Clare Farnsworth of runs a photo showing Carroll as a college player, with the third-year Seahawks coach recalling how he found out no NFL team had drafted him back in 1973.

Matt Barrows of the Sacramento Bee offers thoughts on LaMichael James' upbringing in a tough neighborhood. Barrows: "I could just have easily written about the Texarkana neighborhood in which he grew up. James, in fact, credits both his grandmother and his home town with forging him into the man and the player he is today. That neighborhood is on the Texas side of town and is known as Beverly. James described it as a virtual war zone. ... I talked to one of his coaches and asked him if he thought James was embellishing a bit. No, he said, Beverly was that bad. His sister, Tasha, who is 16 years his senior and who is extremely protective of her little brother, wanted him to get as far away from Texarkana as he could."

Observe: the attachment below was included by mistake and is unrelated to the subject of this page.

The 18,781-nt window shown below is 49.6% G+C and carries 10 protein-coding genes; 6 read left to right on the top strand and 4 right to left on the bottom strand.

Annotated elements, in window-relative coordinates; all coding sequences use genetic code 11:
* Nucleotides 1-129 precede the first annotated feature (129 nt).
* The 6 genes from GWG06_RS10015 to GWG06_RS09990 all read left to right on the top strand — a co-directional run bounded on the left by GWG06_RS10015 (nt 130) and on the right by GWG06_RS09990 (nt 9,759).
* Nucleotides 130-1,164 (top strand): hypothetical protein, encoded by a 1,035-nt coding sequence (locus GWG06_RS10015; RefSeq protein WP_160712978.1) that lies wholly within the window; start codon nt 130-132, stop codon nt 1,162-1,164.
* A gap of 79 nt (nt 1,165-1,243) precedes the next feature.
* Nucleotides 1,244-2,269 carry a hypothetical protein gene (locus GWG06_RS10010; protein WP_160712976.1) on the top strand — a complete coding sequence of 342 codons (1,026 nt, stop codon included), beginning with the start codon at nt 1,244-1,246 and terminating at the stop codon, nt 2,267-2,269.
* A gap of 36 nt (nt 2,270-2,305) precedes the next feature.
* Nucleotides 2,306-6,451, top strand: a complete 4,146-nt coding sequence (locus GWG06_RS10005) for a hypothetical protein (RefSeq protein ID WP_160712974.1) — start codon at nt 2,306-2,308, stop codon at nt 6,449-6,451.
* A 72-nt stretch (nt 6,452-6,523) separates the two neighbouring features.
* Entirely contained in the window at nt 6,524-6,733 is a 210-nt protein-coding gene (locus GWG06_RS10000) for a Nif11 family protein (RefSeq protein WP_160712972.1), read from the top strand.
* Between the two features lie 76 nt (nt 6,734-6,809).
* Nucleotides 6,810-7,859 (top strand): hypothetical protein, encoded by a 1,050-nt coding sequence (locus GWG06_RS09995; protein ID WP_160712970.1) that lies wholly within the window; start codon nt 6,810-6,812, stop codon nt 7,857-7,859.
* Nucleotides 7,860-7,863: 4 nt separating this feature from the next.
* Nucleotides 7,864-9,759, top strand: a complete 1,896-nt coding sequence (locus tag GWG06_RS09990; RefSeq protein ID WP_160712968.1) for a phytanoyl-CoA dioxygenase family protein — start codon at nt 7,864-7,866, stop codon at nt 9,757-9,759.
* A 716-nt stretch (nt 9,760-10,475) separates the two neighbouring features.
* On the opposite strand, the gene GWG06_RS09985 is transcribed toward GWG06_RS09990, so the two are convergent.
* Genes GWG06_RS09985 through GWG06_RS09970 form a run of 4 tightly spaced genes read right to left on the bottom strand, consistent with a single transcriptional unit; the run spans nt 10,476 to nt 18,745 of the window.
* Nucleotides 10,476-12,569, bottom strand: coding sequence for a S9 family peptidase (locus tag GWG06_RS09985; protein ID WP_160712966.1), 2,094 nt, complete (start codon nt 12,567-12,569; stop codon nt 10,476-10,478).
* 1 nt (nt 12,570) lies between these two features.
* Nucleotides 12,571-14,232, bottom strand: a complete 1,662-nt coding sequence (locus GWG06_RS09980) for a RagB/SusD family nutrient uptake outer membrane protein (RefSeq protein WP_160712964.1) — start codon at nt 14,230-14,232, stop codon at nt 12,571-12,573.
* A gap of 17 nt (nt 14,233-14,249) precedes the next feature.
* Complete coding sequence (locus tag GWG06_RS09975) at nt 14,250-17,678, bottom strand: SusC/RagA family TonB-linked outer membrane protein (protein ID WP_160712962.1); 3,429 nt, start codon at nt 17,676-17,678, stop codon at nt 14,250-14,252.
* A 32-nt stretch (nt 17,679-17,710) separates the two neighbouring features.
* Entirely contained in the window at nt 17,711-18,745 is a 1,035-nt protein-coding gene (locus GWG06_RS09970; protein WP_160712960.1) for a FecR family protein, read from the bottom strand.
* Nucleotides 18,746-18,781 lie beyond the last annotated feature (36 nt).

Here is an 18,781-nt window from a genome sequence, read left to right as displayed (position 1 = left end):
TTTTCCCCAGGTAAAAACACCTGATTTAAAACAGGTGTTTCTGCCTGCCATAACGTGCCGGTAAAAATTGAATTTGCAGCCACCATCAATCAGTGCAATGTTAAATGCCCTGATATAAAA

Eric Branch of the San Francisco Chronicle puts into perspective A.J. Jenkins' conditioning. Branch: "To those up in arms, I invite you to travel back to early June when Smith, the No. 7 overall pick, arrived at San Jose State during the lockout for his first workout with veteran teammates such as Justin Smith, Isaac Sopoaga, Ray McDonald and Parys Haralson. How'd that go for Aldon? Well, Sopoaga was still laughing about the rookie’s performance a week after he debuted."

Darren Urban of checks in from the Cardinals' annual golf tournament. Urban: "There are serious golfers, like coach Ken Whisenhunt and kicker Jay Feely, some middle-of-the-road guys who all seemed to hit good shots when the cameras were around (at least, that’s what they were telling us) and other guys who you should be careful to be around when they are taking a shot (Um, Beanie, about that swing …)."

Kurt Warner's Hall of Fame checklist

January, 15, 2010

Chris Morrison-US PRESSWIRE
Arizona quarterback Kurt Warner is making a strong case to get into Canton.
Arizona Cardinals coach Ken Whisenhunt announced a fateful decision Aug. 30, 2008.

Kurt Warner had beaten out Matt Leinart as the starting quarterback. It was big news at the time.